One of the reading challenges I set for myself this year was to read at least one Scandinavian crime novel in each month. Last month was my first taste of Jo Nesbo, albeit with a novel set in Australia. This month was Arnaldur Indridason and his book, The Draining Lake. I reckon I have read one of the author's previous efforts, Jar City several long years ago. A lot of books have been read in the mean-time and as a consequence any memories or feelings for the novel have long since left me.

Effectively coming to this author fresh and with a novel based at least some of the time in an authentic Scandinavian setting, I was immediately captured by the story. Indridason weaves between a present day investigation into a recently discovered skeleton, and a more turbulent period in Eastern Europe's recent history with some students studying in Leipzig. The Icelandic students with their Socialist ideals get to enjoy the realities of life in a Communist country; one which probably infringed on its citizens liberties more than Mother Russia did. I've read of life in East Germany under Communism last year with Anna Funder's excellent Stasiland. Indridason captures the menace of the 60's in a country where individuals lived under a regime where suspicion and paranoia was the default position of the state. Icelandic idealism soon wearies in a society where trust is in short supply.

Traversing the narrative back and forth between 60's Leipzig and present day Iceland, Indridason knits a cohesive tale. The book was enjoyable and interesting, and populated with characters that were likeable and engaging. The three police officers in the team have lives outside the job and we are introduced to their families and ongoing sagas. Rather than acting as a distraction or sideshow to the main tale, the relationship between the three and their obvious regard and support for each other added to my enjoyment.

This is the 4th in the author's series of Reykjavik murder mysteries, with another 4 published after it. I'll definitely be back for more. I'm hoping the long forgotten Jar City still resides somewhere in my attic, as I wouldn't mind revisiting it again or to be honest any of the others.

In my somewhat slim Scandinavian crime league table, Indridason sits at the top ahead of Nesbo after one book each. Stieg Larsson is in third position with his namesake Asa and the double act of Sjowall/Wahloo and Henning Mankell still to join the fray.

5 from 5 - and a likely book of the month.

Bought my copy of the book from an Oxfam shop many moons ago. ( )
  col2910 | Apr 17, 2014 |
When detective Erlendur and his colleagues find another dead body at the bottom of a drained lake the traces lead back to the era of Cold War and the students of Leipzig, East Germany. ( )
  TheCrow2 | Jan 17, 2014 |
Showing 1-5 of 36 (next | show all)
Realistically told, emotionally charged, and brimming with compassion, The Draining Lake is likely to challenge the reader’s values system. For this reviewer, at least, Indridason’s latest English-translated novel is one of the highlights of 2007. Although it’s full of pathos, the book also makes clear just how strong the human spirit is, and reminds us that the flip-side of friendship is far from pleasant. It can sometimes be hard to distinguish comrade from foe -- a person can be both at the same time....I wait patiently for the next Arnaldur Indridason/Bernard Scudder collaboration to arrive in bookstores. This is crime fiction at its most insightful, poetic and poignant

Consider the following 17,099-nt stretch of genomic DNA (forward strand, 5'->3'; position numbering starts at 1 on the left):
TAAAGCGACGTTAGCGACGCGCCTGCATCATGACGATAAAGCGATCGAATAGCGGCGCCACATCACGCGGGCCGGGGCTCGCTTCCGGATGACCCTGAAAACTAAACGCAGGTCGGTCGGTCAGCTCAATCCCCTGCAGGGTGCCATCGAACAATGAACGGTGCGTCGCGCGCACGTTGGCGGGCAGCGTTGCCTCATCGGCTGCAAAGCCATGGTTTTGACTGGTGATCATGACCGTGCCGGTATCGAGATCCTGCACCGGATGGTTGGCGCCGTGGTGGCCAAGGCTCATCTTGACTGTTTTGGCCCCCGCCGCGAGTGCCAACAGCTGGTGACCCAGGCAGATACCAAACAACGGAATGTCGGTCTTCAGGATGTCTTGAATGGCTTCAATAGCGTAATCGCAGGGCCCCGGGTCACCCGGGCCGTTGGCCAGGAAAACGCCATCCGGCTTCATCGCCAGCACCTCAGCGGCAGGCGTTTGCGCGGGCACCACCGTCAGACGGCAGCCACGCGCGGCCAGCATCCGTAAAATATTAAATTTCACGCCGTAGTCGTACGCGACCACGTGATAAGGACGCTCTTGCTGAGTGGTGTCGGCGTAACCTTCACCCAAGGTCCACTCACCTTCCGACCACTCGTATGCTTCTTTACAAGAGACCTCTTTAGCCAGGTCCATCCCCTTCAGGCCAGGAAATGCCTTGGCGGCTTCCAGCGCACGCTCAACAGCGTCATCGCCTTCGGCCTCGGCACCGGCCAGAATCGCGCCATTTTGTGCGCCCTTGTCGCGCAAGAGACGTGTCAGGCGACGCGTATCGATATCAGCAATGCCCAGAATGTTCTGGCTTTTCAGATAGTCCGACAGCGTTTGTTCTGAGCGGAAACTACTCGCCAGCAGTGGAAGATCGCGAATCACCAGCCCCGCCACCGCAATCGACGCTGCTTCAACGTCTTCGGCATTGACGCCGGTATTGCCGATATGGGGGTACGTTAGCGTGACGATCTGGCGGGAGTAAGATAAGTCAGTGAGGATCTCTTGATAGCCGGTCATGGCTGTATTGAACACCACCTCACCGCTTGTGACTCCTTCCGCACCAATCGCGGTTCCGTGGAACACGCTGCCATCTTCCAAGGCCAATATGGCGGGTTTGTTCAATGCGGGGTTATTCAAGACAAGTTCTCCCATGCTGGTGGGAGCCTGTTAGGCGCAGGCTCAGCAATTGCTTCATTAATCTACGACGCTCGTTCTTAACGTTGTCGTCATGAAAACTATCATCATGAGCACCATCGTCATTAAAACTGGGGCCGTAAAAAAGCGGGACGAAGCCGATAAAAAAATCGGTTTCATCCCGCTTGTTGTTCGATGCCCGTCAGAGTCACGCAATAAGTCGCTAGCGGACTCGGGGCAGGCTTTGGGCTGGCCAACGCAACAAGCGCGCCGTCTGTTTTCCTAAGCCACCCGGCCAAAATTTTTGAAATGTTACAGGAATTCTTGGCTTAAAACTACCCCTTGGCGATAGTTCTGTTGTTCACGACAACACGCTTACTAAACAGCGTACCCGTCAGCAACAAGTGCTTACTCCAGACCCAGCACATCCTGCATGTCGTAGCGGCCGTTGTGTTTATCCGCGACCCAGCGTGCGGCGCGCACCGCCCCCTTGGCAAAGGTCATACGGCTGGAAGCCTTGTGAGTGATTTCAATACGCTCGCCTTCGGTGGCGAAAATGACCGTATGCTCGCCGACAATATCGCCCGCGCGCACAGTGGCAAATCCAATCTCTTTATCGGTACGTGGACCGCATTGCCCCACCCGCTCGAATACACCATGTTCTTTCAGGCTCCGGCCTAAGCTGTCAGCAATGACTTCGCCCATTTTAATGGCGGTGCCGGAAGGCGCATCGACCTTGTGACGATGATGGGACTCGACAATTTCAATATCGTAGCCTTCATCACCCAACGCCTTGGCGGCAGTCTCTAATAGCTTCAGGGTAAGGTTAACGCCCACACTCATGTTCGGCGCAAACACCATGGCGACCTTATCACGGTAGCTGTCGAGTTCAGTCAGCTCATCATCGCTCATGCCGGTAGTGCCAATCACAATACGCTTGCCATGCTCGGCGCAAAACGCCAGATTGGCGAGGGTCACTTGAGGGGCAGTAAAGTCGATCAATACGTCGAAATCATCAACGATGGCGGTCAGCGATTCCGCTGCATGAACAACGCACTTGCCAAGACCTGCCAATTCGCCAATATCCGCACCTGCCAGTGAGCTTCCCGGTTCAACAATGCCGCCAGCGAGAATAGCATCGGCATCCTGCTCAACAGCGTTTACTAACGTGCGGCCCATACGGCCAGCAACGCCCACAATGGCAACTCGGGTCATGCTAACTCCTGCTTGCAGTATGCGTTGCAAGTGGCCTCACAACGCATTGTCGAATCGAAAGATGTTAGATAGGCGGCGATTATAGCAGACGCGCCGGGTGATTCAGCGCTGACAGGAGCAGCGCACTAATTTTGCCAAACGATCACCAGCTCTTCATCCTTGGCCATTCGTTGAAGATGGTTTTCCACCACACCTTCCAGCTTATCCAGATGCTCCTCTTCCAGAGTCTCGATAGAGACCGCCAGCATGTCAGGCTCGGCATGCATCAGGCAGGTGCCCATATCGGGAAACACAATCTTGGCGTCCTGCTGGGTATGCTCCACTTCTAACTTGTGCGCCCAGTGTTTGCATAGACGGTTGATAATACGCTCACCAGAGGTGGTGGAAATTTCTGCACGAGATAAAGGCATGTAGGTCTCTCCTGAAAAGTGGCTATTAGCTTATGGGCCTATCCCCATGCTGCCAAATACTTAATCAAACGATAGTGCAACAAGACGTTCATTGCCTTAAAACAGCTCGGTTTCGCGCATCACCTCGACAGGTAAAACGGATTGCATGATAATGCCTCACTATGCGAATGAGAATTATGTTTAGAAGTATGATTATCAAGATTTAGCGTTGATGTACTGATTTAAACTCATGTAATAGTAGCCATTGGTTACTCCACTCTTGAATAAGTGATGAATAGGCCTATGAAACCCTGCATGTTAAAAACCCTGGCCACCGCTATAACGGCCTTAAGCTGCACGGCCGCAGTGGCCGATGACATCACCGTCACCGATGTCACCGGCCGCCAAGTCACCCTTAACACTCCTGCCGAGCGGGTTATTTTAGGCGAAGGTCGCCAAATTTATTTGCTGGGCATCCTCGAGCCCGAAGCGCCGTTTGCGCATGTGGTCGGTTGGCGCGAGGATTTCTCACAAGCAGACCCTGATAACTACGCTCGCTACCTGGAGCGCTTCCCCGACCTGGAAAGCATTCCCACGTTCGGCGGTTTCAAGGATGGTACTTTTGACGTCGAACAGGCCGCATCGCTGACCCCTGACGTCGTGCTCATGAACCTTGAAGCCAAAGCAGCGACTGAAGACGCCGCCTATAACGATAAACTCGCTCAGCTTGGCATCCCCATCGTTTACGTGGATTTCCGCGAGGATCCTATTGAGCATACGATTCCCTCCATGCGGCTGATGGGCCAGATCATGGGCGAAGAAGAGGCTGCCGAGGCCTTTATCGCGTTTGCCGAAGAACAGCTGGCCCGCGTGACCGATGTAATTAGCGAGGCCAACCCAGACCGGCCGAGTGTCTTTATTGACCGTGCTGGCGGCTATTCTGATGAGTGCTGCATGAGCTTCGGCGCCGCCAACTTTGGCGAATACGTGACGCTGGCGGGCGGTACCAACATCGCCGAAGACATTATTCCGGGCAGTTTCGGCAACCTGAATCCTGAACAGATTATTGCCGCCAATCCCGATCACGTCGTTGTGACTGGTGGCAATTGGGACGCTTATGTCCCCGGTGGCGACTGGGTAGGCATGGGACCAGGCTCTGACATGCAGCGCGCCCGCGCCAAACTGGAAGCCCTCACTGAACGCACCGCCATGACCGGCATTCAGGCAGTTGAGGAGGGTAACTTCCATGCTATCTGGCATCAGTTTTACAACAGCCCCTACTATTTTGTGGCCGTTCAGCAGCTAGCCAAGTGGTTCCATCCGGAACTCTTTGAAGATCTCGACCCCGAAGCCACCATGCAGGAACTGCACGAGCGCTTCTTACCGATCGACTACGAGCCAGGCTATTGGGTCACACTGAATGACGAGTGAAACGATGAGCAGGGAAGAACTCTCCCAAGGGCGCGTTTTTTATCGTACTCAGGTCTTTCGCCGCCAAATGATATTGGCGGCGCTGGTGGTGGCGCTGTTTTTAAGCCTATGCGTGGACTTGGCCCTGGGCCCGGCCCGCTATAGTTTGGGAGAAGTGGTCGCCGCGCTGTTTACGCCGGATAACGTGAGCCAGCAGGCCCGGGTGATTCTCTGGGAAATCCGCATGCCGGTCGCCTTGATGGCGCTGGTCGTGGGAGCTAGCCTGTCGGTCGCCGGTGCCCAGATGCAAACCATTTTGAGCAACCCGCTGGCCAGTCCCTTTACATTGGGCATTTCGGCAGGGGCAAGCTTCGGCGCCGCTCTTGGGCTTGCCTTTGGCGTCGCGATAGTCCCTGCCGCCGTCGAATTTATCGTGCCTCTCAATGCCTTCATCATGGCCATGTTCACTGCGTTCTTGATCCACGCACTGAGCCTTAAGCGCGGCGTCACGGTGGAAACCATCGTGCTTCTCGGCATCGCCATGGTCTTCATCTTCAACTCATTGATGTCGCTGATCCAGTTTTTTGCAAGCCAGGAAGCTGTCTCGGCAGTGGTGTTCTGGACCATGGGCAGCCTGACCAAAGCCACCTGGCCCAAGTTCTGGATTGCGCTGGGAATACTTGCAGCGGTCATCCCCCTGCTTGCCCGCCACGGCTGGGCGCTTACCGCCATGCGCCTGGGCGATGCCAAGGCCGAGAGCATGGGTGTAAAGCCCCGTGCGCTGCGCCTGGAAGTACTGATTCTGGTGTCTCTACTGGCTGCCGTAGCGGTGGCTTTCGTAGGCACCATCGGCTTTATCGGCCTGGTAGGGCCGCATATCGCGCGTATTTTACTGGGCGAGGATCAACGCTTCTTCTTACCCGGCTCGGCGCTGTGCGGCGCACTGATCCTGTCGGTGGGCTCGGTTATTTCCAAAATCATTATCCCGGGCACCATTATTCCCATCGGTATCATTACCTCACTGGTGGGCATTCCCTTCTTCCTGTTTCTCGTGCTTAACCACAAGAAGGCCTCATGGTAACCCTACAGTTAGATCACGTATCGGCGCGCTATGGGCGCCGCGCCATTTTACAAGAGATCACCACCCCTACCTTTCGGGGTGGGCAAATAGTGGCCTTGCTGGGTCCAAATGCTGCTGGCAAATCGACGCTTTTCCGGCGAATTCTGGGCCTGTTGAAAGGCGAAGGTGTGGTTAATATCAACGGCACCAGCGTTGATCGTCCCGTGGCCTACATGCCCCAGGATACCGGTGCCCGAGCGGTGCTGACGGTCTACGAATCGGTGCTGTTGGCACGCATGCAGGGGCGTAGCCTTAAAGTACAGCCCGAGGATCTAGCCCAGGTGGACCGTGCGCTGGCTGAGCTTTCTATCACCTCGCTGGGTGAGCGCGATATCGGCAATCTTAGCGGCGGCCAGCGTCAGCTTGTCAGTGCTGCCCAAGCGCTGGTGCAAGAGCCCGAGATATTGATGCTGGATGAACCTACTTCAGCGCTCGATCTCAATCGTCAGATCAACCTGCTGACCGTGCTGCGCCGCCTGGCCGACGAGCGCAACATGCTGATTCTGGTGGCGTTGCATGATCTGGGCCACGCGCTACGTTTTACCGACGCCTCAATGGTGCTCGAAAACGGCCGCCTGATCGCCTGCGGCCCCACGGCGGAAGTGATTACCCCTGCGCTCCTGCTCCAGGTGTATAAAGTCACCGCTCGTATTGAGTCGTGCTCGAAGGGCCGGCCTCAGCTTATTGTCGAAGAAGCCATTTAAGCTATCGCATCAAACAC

Indridason's novels are an undiluted pleasure....this series places Indridason at the centre of the best of contemporary crime fiction. He is a master storyteller, and has a real gift for evoking the complex humanity at the heart of the most dour-seeming individuals.

» Add other authors

Author nameRoleType of authorWork?Status
Arnaldur Indriðasonprimary authorall editionsconfirmed
Éric BouryTranslatorsecondary authorsome editionsconfirmed
Guidall, GeorgeNarratorsecondary authorsome editionsconfirmed
Lembek, KimTranslatorsecondary authorsome editionsconfirmed
Rexford, JustinCover designersecondary authorsome editionsconfirmed
Scudder, BernardTranslatorsecondary authorsome editionsconfirmed
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Slaap maar, ik ben dol op je (uit een volksliedje)
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She stood motionless for a long time, staring at the bones as if it should not be possible for them to be there. Any more than for her.
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Amazon.com Product Description (ISBN 0312428588, Paperback)

Inspector Erlendur returns in this international Bestseller

Following an earthquake, the water level of an Icelandic lake suddenly falls, revealing a skeleton. Inspector Erlendur's investigation takes him back to the Cold War era, when bright, left-wing students in Iceland were sent to study in the "heavenly state" of Communist East Germany. Teeming with spies and informants, though, their "heavenly state" becomes a nightmare of betrayal and murder. Brilliantly weaving international espionage and a chilling cold case investigation, The Draining Lake is Arnaldur Indridason at his best.

(retrieved from Amazon Thu, 12 Mar 2015 18:10:52 -0400)

(see all 4 descriptions)

Following an earthquake, the water level of an Icelandic lake suddenly falls, revealing a skeleton. Inspector Erlendur's investigation takes him back to the cold war era, when bright, left-wing students in Iceland were sent to study in the "heavenly state" of Communist East Germany. Teeming with spies and informants, though, their "heavenly state" becomes a nightmare of betrayal and murder. Brilliantly weaving international espionage and a chilling cold-case investigation, The Draining Lake is Arnaldur Indri?ason at his best.… (more)